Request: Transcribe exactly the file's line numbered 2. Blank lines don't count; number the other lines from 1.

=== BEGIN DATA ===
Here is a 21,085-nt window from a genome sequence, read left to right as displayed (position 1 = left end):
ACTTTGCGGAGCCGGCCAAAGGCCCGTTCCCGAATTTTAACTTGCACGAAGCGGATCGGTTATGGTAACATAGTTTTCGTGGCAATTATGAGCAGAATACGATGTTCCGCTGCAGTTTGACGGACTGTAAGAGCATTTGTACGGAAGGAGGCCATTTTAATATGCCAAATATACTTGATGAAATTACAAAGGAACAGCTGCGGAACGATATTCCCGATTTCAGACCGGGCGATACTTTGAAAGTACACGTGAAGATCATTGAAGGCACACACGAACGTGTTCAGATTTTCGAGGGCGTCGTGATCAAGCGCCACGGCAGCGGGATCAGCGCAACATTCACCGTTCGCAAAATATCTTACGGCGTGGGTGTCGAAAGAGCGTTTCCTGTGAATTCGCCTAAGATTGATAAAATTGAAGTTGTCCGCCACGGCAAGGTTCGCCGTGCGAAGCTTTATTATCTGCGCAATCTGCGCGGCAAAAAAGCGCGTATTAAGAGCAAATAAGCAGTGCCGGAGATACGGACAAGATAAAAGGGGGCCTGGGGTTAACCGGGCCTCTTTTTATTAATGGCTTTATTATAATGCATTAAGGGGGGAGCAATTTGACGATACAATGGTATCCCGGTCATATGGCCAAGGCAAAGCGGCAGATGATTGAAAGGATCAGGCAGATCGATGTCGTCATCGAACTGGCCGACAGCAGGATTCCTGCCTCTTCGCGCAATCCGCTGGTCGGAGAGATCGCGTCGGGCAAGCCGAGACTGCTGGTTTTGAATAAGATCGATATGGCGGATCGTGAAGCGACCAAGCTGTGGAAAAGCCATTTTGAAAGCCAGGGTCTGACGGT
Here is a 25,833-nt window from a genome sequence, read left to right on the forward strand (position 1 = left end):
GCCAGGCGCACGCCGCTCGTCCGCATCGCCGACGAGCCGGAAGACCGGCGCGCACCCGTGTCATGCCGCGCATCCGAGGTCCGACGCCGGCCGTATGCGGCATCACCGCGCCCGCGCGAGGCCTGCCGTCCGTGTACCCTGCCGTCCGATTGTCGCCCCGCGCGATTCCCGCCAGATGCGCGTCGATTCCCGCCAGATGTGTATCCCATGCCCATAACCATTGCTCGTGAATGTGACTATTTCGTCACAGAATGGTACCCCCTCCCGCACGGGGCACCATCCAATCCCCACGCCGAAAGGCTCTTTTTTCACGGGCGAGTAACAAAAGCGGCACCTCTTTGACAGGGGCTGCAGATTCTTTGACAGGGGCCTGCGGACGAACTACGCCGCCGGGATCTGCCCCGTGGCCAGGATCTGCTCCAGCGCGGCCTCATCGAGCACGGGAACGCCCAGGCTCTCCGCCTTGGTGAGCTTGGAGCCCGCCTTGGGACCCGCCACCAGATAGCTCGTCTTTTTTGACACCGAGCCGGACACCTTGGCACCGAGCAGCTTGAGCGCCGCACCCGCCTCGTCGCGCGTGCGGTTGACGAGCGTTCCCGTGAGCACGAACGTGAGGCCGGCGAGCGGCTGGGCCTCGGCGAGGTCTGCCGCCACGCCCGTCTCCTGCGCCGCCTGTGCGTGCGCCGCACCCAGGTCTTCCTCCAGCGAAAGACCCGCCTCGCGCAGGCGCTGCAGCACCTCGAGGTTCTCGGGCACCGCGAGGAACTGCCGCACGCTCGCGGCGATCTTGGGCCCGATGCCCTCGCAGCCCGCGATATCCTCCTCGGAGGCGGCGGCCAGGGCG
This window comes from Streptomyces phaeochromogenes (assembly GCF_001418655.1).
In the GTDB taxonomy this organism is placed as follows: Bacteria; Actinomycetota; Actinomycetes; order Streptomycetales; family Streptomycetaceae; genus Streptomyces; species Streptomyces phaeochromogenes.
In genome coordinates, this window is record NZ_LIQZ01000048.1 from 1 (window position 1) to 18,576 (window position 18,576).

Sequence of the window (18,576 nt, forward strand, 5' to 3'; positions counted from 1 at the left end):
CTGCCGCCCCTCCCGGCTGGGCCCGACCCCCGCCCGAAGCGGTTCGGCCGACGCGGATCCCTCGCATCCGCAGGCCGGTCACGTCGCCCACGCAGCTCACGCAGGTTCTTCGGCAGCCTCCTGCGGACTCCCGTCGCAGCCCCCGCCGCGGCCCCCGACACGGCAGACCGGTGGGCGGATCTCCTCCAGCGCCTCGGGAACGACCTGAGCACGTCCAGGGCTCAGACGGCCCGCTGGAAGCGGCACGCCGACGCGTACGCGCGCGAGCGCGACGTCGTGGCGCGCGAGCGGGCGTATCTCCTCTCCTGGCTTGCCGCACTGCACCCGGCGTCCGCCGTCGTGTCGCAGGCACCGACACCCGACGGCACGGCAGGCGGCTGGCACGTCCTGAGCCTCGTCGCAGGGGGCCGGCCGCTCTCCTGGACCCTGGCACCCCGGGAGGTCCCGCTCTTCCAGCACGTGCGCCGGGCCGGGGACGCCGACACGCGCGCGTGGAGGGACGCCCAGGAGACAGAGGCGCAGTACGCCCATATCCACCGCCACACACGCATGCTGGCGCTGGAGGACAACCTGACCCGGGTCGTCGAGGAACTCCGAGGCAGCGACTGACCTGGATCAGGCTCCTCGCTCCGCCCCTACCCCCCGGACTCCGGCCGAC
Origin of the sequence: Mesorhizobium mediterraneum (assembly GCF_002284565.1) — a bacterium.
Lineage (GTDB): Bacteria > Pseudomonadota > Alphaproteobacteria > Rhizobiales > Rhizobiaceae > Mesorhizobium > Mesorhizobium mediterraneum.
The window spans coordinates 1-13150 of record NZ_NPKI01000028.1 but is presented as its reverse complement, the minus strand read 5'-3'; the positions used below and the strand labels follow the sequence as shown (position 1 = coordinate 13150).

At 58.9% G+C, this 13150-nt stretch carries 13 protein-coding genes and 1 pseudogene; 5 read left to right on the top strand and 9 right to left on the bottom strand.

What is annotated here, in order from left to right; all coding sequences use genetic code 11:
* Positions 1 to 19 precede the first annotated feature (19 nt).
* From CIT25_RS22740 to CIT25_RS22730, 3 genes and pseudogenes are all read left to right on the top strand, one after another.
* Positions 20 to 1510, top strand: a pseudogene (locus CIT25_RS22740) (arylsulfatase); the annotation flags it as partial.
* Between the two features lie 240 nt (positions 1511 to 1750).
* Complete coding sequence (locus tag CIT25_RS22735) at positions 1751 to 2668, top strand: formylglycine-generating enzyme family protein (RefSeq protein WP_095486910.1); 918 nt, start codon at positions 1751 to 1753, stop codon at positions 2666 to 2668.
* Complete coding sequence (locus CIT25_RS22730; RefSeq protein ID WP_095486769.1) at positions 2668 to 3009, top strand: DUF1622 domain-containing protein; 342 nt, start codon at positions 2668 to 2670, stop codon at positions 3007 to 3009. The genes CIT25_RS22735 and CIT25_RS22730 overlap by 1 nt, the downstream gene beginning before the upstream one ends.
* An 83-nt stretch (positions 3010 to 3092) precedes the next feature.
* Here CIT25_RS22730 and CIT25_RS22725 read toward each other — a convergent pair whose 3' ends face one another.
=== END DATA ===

ACTTTGCGGAGCCGGCCAAAGGCCCGTTCCCGAATTTTAACTTGCACGAAGCGGATCGGTTATGGTAACATAGTTTTCGTGGCAATTATGAGCAGAATACGATGTTCCGCTGCAGTTTGACGGACTGTAAGAGCATTTGTACGGAAGGAGGCCATTTTAATATGCCAAATATACTTGATGAAATTACAAAGGAACAGCTGCGGAACGATATTCCCGATTTCAGACCGGGCGATACTTTGAAAGTACACGTGAAGATCATTGAAGGCACACACGAACGTGTTCAGATTTTCGAGGGCGTCGTGATCAAGCGCCACGGCAGCGGGATCAGCGCAACATTCACCGTTCGCAAAATATCTTACGGCGTGGGTGTCGAAAGAGCGTTTCCTGTGAATTCGCCTAAGATTGATAAAATTGAAGTTGTCCGCCACGGCAAGGTTCGCCGTGCGAAGCTTTATTATCTGCGCAATCTGCGCGGCAAAAAAGCGCGTATTAAGAGCAAATAAGCAGTGCCGGAGATACGGACAAGATAAAAGGGGGCCTGGGGTTAACCGGGCCTCTTTTTATTAATGGCTTTATTATAATGCATTAAGGGGGGAGCAATTTGACGATACAATGGTATCCCGGTCATATGGCCAAGGCAAAGCGGCAGATGATTGAAAGGATCAGGCAGATCGATGTCGTCATCGAACTGGCCGACAGCAGGATTCCTGCCTCTTCGCGCAATCCGCTGGTCGGAGAGATCGCGTCGGGCAAGCCGAGACTGCTGGTTTTGAATAAGATCGATATGGCGGATCGTGAAGCGACCAAGCTGTGGAAAAGCCATTTTGAAAGCCAGGGTCTGACGGT